Enough is enough.

How many times have I said those words or thought those words and then did absolutely nothing? Plenty of times.

I can’t speak certain words or express certain thoughts. I don’t want to make waves or even ripples. I’ve got to be politically correct or demonstrate whatever form of correctness is required these days.

Well, today, I’m going to take a step in expressing myself. It will be a simpIe expression. I really don’t think I will go very far or too far, but I’ve got to make a simple expression of my feelings.

What really bothers me are the national anthem protests.

Every time I hear the national anthem, I think of my dad and wife Becky’s dad.

My dad proudly served in the U.S. Navy during World War II. I didn’t watch my dad – well, sometimes I did – but I knew that he shed a tear every time he heard the national anthem.

He taught me to show respect for the flag and for the playing of that song. Stop what you are doing. Stand at attention. Remove your hat. Place your right hand over your heart. Face the flag. Don’t talk.

He never told me to not shed a tear during the national anthem performance, so I do. I think of my dad. I think of friends of mine who lost their lives while serving their country – our country – in Vietnam. I think of their sacrifices, and I realize there are no words that come close to describing their sacrifices.

I think of my father-in-law. He was career Army. He was a decorated soldier, but we never knew what he did to earn those medals. He wouldn’t or couldn’t talk about those experiences. Sacrifices? I can’t even imagine.

Sacrifices? My mother-in-law made huge sacrifices while her husband was serving abroad.

Sacrifices? My wife, her sisters and brother didn’t have a dad at home much of the time while they were growing up because of his military service. My father-in-law was serving in Vietnam during Becky’s senior year of high school.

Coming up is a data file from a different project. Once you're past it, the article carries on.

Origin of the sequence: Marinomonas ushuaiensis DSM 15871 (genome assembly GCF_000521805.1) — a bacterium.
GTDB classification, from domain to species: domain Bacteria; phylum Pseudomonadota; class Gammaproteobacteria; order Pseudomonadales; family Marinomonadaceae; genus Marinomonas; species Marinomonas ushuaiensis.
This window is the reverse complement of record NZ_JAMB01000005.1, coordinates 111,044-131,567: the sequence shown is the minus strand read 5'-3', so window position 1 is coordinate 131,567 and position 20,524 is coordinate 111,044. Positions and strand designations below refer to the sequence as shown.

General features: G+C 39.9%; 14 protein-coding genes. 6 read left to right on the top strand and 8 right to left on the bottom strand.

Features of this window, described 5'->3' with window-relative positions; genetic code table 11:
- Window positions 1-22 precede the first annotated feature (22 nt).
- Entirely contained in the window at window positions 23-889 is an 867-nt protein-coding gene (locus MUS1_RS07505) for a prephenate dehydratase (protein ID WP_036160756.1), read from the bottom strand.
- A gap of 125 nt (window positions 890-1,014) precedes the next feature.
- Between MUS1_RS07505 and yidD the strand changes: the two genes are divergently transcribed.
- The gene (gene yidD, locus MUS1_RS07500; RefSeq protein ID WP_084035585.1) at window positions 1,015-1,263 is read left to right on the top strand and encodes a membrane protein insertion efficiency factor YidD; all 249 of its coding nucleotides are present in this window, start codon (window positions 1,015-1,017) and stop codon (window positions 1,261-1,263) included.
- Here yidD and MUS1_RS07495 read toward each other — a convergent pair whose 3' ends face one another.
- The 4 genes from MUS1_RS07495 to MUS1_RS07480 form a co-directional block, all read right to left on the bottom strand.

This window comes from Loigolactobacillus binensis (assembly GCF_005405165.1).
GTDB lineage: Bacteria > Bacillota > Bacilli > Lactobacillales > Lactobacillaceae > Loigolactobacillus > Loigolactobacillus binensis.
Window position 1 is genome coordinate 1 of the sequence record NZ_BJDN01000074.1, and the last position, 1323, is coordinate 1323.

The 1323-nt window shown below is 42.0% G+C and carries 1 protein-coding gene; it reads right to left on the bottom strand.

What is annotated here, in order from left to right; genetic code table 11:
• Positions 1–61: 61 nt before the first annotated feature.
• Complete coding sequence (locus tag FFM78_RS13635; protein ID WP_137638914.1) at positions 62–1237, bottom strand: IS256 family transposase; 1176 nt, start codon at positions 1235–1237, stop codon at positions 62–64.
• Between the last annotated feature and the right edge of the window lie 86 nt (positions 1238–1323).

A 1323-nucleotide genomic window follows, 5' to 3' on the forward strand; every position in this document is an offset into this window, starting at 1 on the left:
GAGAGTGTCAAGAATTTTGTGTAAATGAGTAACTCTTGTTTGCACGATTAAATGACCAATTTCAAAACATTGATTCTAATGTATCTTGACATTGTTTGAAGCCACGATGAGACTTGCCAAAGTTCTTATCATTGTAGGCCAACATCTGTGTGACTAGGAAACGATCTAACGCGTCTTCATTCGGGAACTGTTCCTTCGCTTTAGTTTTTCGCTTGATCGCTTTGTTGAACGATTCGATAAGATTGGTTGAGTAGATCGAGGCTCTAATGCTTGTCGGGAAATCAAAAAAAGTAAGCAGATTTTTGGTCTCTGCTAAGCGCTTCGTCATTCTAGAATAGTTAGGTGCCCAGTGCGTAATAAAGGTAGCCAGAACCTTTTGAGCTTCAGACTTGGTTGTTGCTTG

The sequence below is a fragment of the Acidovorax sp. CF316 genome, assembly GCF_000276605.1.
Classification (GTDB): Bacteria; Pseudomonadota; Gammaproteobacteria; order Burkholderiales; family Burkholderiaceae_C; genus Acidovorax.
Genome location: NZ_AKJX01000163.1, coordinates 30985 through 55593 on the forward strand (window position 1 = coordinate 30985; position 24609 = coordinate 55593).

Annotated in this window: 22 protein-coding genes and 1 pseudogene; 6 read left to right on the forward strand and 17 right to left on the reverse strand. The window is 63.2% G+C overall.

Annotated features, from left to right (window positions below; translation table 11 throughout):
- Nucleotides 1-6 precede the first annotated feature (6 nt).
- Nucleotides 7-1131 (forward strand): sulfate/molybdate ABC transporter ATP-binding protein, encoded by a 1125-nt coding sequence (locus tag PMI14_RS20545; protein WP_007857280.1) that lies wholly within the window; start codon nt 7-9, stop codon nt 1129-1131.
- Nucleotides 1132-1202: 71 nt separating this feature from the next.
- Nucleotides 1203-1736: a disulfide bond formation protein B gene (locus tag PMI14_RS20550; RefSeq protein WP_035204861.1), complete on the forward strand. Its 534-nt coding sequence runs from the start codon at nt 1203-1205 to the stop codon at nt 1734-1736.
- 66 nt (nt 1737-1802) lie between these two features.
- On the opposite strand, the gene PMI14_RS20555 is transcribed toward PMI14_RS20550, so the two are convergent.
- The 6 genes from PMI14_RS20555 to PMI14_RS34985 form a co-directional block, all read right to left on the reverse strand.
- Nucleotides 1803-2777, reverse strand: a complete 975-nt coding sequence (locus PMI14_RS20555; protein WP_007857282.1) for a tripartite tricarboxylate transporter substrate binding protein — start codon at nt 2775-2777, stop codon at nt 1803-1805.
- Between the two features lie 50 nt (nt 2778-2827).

Now, I will say this about those who feel they must protest during the playing of our national anthem. OK, if you feel you have reasons to demonstrate some form of protest – and I will agree that they do – then choose a form of protest that heals, builds, unites, even educates.

I believe I heard the professional football player who started all this wanted to start a dialogue. I wonder. When is the dialogue going to start? It’s easy to sit or kneel and look cool for the television cameras, but what happens after that?

What the world is doing is keeping score of who did what on the sidelines this week. What does that accomplish? It hurts, kills, tears down, separates.

I would suggest that these superhuman professional athletes take a step of action. Put feet to your protests. Do something. Take some action. Actually start a dialogue.

Now that I have the attention of the world with my sitting or kneeling protests, what next? Maybe I can talk to law enforcement officials, governmental officials, pastors, other people who can actually help bring about change where change is required.

Maybe I could use a small amount of the millions I make to develop a program that could be taken into classrooms, civic clubs, churches. Maybe I could start a positive program that will sweep through the nation and heal our land.

I’m such a big deal in this world as a professional athlete. I can go places and talk to people that normal human beings – like you and me, maybe – can’t.

Am I solving any social inequities by sitting or kneeling? Am I saving any lives with my sideline protests? Am I part of the solution or am I part of a continuing problem?

I’ll say it again. Put feet to your protests. Do something. Do your part to bring this country together. It won’t be easy. You might find that you will have to make some sacrifices, too – not with your life, but with some of your time, influence and wealth.

Make something happen. Develop a game plan. Execute.

 

Jim Hardin may be reached at jhardin@heraldbanner.com.